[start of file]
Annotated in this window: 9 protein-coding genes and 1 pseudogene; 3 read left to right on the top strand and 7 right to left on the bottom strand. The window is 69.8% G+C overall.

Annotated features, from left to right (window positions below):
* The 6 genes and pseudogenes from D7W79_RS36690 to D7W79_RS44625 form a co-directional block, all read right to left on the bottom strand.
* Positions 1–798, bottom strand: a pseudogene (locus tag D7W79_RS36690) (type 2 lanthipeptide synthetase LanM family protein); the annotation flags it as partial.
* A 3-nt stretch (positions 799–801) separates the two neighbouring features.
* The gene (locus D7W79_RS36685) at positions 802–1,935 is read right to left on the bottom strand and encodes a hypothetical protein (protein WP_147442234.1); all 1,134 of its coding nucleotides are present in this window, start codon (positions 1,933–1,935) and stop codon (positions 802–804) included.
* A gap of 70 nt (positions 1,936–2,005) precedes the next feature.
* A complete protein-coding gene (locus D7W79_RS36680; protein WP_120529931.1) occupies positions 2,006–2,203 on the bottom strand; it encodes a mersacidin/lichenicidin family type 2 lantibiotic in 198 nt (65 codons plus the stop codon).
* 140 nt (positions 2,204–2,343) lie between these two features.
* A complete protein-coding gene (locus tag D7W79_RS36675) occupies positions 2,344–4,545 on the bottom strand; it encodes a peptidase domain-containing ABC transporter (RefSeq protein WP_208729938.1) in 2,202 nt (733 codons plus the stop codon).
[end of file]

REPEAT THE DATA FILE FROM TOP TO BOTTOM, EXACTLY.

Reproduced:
Annotated in this window: 9 protein-coding genes and 1 pseudogene; 3 read left to right on the top strand and 7 right to left on the bottom strand. The window is 69.8% G+C overall.

Annotated features, from left to right (window positions below):
* The 6 genes and pseudogenes from D7W79_RS36690 to D7W79_RS44625 form a co-directional block, all read right to left on the bottom strand.
* Positions 1–798, bottom strand: a pseudogene (locus tag D7W79_RS36690) (type 2 lanthipeptide synthetase LanM family protein); the annotation flags it as partial.
* A 3-nt stretch (positions 799–801) separates the two neighbouring features.
* The gene (locus D7W79_RS36685) at positions 802–1,935 is read right to left on the bottom strand and encodes a hypothetical protein (protein WP_147442234.1); all 1,134 of its coding nucleotides are present in this window, start codon (positions 1,933–1,935) and stop codon (positions 802–804) included.
* A gap of 70 nt (positions 1,936–2,005) precedes the next feature.
* A complete protein-coding gene (locus D7W79_RS36680; protein WP_120529931.1) occupies positions 2,006–2,203 on the bottom strand; it encodes a mersacidin/lichenicidin family type 2 lantibiotic in 198 nt (65 codons plus the stop codon).
* 140 nt (positions 2,204–2,343) lie between these two features.
* A complete protein-coding gene (locus tag D7W79_RS36675) occupies positions 2,344–4,545 on the bottom strand; it encodes a peptidase domain-containing ABC transporter (RefSeq protein WP_208729938.1) in 2,202 nt (733 codons plus the stop codon).